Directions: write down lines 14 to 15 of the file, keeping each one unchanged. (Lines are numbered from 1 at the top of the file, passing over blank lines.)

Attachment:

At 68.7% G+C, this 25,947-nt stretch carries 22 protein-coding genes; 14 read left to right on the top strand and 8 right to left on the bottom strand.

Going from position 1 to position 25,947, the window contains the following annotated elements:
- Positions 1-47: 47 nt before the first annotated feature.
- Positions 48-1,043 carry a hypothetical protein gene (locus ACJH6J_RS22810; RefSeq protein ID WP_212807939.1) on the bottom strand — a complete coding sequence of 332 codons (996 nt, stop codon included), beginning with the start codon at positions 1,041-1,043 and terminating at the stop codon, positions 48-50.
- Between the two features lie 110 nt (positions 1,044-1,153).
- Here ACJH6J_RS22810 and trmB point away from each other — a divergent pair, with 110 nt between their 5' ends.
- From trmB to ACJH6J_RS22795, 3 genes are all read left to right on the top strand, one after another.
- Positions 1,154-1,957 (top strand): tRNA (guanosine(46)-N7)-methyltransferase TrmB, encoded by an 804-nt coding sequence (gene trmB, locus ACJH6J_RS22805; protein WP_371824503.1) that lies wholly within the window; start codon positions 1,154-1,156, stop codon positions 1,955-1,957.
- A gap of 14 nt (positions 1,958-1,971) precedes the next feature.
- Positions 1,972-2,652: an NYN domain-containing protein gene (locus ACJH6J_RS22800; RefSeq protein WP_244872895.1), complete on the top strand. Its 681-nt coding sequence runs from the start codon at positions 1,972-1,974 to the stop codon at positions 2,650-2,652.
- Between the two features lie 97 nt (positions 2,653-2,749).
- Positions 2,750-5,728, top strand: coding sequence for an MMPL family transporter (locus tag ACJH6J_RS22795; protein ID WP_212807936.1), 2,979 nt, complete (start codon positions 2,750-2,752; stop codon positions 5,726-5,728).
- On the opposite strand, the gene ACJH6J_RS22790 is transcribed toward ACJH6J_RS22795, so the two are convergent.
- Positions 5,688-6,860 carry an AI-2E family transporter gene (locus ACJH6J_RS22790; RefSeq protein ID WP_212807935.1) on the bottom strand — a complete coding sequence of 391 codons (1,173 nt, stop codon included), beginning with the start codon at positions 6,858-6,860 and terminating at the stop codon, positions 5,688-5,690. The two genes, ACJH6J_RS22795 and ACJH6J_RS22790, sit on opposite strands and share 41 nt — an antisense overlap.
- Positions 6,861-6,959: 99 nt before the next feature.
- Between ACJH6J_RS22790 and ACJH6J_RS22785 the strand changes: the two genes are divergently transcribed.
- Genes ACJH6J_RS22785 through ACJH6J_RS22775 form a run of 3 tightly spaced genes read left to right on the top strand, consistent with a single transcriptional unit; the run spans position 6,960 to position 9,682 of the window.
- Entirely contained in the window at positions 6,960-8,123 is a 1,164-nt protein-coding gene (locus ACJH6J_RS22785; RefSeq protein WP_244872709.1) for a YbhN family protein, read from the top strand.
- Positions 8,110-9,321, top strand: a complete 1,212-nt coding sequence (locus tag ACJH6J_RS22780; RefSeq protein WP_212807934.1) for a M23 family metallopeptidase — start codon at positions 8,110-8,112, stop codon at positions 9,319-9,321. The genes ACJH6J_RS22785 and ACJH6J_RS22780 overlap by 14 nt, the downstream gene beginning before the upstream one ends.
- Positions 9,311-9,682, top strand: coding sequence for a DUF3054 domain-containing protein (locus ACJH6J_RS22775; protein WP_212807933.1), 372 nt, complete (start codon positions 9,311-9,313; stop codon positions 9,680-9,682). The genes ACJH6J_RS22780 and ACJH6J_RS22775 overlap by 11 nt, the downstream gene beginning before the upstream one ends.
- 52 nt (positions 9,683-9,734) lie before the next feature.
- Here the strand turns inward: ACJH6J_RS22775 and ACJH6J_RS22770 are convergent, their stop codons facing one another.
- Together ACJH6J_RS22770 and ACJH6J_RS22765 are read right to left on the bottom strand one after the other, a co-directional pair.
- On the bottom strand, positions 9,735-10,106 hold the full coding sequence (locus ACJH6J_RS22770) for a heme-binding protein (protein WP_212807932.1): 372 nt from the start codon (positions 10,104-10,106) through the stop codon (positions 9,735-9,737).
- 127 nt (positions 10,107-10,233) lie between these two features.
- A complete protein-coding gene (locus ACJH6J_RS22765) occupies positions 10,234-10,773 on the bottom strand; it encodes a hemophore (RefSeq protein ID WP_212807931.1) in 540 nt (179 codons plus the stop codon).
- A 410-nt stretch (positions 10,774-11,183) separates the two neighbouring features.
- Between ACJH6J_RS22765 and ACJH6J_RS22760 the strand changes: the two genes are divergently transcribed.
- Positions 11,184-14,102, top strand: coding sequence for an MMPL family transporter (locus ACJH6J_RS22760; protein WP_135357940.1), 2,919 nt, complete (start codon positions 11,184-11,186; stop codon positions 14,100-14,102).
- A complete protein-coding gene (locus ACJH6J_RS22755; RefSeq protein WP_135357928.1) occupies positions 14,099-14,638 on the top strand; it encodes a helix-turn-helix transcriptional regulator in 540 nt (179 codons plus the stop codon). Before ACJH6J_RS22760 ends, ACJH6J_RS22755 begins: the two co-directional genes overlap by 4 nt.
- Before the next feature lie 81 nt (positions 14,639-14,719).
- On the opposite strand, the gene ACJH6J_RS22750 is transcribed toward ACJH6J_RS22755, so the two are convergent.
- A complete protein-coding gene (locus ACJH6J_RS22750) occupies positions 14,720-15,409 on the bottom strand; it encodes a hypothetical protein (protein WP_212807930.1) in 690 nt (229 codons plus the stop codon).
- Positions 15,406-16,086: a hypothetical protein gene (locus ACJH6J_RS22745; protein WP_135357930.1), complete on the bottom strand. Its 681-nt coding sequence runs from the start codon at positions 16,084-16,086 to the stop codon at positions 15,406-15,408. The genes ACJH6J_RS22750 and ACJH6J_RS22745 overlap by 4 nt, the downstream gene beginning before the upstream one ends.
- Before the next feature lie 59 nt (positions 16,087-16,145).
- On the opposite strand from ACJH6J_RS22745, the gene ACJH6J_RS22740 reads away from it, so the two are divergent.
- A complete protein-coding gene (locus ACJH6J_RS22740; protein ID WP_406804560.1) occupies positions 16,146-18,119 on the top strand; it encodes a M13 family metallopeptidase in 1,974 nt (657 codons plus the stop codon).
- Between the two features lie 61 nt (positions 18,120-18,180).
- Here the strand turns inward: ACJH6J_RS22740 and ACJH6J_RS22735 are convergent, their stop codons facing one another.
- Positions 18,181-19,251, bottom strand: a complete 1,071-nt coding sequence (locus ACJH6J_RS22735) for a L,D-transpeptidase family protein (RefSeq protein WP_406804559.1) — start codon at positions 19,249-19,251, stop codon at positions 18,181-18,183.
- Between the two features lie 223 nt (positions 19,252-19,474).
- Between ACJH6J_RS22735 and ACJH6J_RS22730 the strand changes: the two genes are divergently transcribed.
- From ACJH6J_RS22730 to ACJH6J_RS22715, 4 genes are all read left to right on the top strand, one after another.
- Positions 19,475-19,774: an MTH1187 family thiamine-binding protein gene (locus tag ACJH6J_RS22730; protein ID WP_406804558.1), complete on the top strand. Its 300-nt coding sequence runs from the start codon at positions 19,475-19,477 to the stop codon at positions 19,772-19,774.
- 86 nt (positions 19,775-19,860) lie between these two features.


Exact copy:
- Positions 5,688-6,860 carry an AI-2E family transporter gene (locus ACJH6J_RS22790; RefSeq protein ID WP_212807935.1) on the bottom strand — a complete coding sequence of 391 codons (1,173 nt, stop codon included), beginning with the start codon at positions 6,858-6,860 and terminating at the stop codon, positions 5,688-5,690. The two genes, ACJH6J_RS22795 and ACJH6J_RS22790, sit on opposite strands and share 41 nt — an antisense overlap.
- Positions 6,861-6,959: 99 nt before the next feature.